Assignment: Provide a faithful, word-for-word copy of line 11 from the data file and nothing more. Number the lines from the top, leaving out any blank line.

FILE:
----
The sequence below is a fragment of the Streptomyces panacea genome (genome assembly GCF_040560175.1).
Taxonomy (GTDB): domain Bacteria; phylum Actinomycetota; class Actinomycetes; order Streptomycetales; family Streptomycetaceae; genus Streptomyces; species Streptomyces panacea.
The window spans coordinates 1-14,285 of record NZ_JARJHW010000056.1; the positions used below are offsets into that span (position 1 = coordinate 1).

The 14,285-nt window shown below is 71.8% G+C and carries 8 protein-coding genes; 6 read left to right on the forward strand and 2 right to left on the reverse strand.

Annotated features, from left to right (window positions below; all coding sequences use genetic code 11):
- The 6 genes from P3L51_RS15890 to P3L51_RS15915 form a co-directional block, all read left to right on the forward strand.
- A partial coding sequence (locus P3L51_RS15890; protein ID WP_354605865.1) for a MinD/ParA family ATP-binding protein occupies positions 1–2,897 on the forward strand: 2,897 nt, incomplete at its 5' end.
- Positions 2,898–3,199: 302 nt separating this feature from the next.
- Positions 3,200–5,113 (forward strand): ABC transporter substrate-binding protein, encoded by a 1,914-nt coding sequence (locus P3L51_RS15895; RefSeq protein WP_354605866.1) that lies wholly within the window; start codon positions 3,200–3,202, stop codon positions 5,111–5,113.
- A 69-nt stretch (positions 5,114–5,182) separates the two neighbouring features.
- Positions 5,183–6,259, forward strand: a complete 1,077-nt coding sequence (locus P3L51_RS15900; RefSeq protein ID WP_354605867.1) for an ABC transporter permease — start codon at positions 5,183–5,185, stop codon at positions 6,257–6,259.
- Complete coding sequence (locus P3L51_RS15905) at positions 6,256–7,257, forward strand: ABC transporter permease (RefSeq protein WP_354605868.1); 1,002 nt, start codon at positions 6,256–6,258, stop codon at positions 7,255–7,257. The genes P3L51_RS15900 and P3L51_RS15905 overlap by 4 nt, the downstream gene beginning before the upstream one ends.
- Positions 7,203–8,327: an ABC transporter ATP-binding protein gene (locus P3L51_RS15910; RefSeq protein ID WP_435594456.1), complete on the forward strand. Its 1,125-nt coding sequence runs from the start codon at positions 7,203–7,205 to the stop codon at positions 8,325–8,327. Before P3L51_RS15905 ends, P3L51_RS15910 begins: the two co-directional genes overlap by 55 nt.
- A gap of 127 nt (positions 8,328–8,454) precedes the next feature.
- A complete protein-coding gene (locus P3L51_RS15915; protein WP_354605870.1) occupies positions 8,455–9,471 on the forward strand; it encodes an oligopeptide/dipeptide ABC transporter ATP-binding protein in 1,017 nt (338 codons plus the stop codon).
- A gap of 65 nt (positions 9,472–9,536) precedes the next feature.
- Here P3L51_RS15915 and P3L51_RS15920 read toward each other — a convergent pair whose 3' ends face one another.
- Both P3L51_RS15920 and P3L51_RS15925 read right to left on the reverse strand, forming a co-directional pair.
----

- Positions 5,183–6,259, forward strand: a complete 1,077-nt coding sequence (locus P3L51_RS15900; RefSeq protein ID WP_354605867.1) for an ABC transporter permease — start codon at positions 5,183–5,185, stop codon at positions 6,257–6,259.